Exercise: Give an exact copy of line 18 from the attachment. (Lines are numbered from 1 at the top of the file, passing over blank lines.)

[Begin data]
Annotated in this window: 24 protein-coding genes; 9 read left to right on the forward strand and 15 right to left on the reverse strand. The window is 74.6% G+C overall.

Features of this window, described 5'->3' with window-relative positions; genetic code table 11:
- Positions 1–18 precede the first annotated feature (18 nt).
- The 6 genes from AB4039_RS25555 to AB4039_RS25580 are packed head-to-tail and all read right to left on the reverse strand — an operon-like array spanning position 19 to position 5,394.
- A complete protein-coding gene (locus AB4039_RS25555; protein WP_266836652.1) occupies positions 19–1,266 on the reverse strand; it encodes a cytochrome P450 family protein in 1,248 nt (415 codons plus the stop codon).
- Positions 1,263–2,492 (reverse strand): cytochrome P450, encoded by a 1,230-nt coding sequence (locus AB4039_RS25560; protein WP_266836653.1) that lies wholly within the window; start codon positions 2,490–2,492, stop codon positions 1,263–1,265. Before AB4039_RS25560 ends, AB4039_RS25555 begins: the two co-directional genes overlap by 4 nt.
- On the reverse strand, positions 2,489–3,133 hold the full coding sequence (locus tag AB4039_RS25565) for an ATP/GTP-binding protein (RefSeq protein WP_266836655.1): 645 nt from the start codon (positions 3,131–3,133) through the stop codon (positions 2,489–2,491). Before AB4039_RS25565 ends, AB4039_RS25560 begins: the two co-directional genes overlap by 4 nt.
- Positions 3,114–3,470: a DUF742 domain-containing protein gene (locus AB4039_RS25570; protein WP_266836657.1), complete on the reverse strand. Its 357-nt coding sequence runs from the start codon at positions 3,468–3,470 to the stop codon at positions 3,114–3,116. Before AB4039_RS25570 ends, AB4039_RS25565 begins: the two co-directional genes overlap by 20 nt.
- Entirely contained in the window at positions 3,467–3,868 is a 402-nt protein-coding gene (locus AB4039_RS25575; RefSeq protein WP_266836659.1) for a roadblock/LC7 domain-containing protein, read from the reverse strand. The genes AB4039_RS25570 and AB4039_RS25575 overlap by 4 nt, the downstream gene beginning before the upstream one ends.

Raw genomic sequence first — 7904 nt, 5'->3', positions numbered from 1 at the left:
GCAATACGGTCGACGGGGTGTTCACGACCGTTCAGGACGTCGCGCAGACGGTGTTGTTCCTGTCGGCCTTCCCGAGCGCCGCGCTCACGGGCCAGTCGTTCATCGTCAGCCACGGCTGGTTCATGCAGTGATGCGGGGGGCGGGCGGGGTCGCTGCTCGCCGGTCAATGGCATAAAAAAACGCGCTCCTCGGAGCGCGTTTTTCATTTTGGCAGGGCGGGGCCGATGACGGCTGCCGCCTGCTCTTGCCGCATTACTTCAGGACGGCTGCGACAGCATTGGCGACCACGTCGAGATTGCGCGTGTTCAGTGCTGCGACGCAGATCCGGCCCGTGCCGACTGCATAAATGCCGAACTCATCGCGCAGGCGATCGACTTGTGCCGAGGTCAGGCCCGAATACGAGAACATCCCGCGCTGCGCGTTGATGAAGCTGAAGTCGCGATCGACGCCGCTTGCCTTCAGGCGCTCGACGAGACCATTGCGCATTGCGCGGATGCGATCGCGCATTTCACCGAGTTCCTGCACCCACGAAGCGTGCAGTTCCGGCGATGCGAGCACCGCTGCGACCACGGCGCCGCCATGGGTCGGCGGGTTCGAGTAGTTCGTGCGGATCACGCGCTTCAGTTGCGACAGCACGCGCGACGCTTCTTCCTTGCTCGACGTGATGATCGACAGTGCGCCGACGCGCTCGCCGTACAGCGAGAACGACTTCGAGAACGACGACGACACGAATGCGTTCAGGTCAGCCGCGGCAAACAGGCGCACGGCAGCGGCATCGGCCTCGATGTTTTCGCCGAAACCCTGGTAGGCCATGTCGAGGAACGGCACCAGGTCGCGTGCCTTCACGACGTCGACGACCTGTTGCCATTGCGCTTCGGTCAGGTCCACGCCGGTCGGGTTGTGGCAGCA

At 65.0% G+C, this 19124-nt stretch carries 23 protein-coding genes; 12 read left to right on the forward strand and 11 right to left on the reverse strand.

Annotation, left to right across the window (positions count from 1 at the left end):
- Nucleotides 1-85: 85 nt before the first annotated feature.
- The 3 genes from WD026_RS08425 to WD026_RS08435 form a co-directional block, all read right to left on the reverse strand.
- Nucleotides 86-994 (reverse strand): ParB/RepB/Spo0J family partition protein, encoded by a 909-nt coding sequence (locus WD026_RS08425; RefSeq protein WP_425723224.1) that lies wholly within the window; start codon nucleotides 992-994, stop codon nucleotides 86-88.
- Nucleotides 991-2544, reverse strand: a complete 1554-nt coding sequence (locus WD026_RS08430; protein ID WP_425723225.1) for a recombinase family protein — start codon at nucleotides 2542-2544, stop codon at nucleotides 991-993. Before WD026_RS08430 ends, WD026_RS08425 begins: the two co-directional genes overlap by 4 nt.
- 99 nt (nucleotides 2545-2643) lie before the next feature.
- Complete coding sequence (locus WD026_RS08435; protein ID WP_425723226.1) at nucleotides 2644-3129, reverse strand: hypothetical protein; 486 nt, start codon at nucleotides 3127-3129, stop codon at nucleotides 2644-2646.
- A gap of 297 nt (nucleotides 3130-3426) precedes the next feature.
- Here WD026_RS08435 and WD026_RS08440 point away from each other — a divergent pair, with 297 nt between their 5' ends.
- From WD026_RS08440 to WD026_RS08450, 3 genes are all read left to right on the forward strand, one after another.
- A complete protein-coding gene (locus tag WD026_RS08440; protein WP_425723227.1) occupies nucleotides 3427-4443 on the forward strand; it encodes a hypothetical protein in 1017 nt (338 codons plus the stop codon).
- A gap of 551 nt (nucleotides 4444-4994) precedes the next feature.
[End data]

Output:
- 99 nt (nucleotides 2545-2643) lie before the next feature.